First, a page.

Title: Demonstration of UAV Based GPS Jammer Localization During a Live Interference Exercise
Author(s): Adrien Perkins, Louis Dressel, Sherman Lo, Tyler Reid, Kazuma Gunning, Per Enge
Published in: Proceedings of the 29th International Technical Meeting of The Satellite Division of the Institute of Navigation (ION GNSS+ 2016)
September 12 - 16, 2016
Oregon Convention Center
Portland, Oregon
Pages: 3094 - 3106
Cite this article: Perkins, Adrien, Dressel, Louis, Lo, Sherman, Reid, Tyler, Gunning, Kazuma, Enge, Per, "Demonstration of UAV Based GPS Jammer Localization During a Live Interference Exercise," Proceedings of the 29th International Technical Meeting of The Satellite Division of the Institute of Navigation (ION GNSS+ 2016), Portland, Oregon, September 2016, pp. 3094-3106.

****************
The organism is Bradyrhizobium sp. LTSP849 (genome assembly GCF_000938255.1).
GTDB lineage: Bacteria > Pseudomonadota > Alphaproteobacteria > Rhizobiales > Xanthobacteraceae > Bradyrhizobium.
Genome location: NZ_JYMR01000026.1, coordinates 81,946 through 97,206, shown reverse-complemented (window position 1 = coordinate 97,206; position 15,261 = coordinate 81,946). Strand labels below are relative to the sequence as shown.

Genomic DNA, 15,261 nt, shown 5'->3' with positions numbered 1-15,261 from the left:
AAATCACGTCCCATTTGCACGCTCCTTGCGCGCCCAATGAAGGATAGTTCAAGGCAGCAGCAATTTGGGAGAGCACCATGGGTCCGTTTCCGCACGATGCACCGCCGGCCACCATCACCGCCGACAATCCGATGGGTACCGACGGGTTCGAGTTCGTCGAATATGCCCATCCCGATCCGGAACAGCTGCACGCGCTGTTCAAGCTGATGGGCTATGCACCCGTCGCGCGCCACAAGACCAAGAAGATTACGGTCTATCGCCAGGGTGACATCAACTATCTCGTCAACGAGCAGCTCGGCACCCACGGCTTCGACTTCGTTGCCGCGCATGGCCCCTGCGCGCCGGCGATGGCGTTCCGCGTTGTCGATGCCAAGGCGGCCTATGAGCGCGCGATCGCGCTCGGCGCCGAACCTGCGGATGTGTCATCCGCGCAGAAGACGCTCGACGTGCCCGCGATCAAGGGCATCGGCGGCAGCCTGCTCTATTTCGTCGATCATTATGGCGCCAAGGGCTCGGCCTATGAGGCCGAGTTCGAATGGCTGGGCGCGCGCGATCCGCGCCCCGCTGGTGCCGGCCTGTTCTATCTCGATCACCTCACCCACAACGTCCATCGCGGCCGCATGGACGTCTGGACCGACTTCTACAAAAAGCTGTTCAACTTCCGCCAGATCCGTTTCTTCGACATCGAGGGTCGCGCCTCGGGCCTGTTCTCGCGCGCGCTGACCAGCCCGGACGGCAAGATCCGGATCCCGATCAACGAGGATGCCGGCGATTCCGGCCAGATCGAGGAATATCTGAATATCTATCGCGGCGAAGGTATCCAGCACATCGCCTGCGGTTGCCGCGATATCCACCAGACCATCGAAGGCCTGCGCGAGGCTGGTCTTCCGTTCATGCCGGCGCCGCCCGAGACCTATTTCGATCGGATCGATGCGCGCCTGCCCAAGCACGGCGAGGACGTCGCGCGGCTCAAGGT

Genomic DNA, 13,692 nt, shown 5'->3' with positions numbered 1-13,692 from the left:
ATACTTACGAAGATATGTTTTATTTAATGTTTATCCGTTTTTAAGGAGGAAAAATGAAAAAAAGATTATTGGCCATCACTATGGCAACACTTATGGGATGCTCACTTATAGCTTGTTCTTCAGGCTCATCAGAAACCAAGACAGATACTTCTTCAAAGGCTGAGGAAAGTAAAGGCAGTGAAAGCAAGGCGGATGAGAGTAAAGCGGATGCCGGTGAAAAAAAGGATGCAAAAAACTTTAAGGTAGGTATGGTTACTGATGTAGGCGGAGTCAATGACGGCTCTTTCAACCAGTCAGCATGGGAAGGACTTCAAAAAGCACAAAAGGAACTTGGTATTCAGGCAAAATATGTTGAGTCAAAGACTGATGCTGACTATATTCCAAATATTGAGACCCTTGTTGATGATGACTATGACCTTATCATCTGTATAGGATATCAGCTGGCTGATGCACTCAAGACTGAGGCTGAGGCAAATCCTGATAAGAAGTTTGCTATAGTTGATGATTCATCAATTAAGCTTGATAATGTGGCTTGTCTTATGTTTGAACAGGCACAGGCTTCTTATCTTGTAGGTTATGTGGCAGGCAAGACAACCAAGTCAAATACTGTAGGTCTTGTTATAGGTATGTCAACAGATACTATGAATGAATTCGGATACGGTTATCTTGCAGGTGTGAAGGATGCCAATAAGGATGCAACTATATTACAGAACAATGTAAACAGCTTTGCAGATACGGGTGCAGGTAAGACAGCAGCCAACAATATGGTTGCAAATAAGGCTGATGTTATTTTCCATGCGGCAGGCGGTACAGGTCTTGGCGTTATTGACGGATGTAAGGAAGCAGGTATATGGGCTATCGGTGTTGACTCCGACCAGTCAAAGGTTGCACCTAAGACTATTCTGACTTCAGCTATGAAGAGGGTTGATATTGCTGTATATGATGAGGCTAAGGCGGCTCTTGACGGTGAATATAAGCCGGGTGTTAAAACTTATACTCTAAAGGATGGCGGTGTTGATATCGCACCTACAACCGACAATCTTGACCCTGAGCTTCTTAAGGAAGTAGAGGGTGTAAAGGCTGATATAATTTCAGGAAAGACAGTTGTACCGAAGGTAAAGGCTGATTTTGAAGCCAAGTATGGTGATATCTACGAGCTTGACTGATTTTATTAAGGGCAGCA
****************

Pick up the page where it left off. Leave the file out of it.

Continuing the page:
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Abstract: To assist in the mitigation of the effects posed by Global Navigation Satellite System (GNSS) jammers, this paper demonstrates the use of an unmanned aerial vehicle (UAV) capable of autonomously localizing the source of Global Positioning System (GPS) jamming in a live jamming exercise hosted by the Department of Homeland Security (DHS). Developing an autonomous UAV for jammer localization in a real-world environment needs to address three main challenges: accurate measurements of the jamming signal, rapid localization steps and reliable navigation in the presence of interference. Our system, Jammer Acquisition with GPS Exploration and Reconnaissance (JAGER), has been developed to address those main challenges for rapid localization and has been previously tested with localizing Wi-Fi signals. This paper outlines the modifications to JAGER required to be able to move from localizing Wi-Fi sources to localizing GPS jammers. Modifications include new sensing equipment for determining the bearing to the jammer and additional navigation systems to fly while the jammer is active. The main goal for the testing was to demonstrate the feasibility of JAGER to localize a GPS jammer at realistic distances and the performance of several different localization methods. The second goal was to explore possible GPS-denied navigation solutions.